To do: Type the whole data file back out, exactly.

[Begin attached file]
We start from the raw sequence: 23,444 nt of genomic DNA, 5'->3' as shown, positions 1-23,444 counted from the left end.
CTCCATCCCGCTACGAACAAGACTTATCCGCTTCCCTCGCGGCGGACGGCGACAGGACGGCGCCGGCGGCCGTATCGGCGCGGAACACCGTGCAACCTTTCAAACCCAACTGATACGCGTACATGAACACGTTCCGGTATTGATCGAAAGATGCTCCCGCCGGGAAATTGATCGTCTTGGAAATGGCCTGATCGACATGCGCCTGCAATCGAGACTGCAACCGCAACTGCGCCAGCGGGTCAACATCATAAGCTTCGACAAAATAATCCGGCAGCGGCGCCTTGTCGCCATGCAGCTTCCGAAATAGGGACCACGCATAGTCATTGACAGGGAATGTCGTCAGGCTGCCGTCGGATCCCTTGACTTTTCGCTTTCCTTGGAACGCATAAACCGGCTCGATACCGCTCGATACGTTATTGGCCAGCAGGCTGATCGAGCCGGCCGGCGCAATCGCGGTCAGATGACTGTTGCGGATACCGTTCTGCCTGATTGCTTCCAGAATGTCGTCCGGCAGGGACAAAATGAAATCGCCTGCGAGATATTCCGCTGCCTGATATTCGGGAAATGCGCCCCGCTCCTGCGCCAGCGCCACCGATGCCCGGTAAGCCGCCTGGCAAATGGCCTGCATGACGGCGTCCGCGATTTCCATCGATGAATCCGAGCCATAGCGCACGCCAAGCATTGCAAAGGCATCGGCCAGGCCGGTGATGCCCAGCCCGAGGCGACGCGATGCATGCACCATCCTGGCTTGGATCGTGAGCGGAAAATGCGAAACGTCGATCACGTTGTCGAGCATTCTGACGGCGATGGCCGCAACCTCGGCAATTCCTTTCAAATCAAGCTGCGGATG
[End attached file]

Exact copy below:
We start from the raw sequence: 23,444 nt of genomic DNA, 5'->3' as shown, positions 1-23,444 counted from the left end.
CTCCATCCCGCTACGAACAAGACTTATCCGCTTCCCTCGCGGCGGACGGCGACAGGACGGCGCCGGCGGCCGTATCGGCGCGGAACACCGTGCAACCTTTCAAACCCAACTGATACGCGTACATGAACACGTTCCGGTATTGATCGAAAGATGCTCCCGCCGGGAAATTGATCGTCTTGGAAATGGCCTGATCGACATGCGCCTGCAATCGAGACTGCAACCGCAACTGCGCCAGCGGGTCAACATCATAAGCTTCGACAAAATAATCCGGCAGCGGCGCCTTGTCGCCATGCAGCTTCCGAAATAGGGACCACGCATAGTCATTGACAGGGAATGTCGTCAGGCTGCCGTCGGATCCCTTGACTTTTCGCTTTCCTTGGAACGCATAAACCGGCTCGATACCGCTCGATACGTTATTGGCCAGCAGGCTGATCGAGCCGGCCGGCGCAATCGCGGTCAGATGACTGTTGCGGATACCGTTCTGCCTGATTGCTTCCAGAATGTCGTCCGGCAGGGACAAAATGAAATCGCCTGCGAGATATTCCGCTGCCTGATATTCGGGAAATGCGCCCCGCTCCTGCGCCAGCGCCACCGATGCCCGGTAAGCCGCCTGGCAAATGGCCTGCATGACGGCGTCCGCGATTTCCATCGATGAATCCGAGCCATAGCGCACGCCAAGCATTGCAAAGGCATCGGCCAGGCCGGTGATGCCCAGCCCGAGGCGACGCGATGCATGCACCATCCTGGCTTGGATCGTGAGCGGAAAATGCGAAACGTCGATCACGTTGTCGAGCATTCTGACGGCGATGGCCGCAACCTCGGCAATTCCTTTCAAATCAAGCTGCGGATG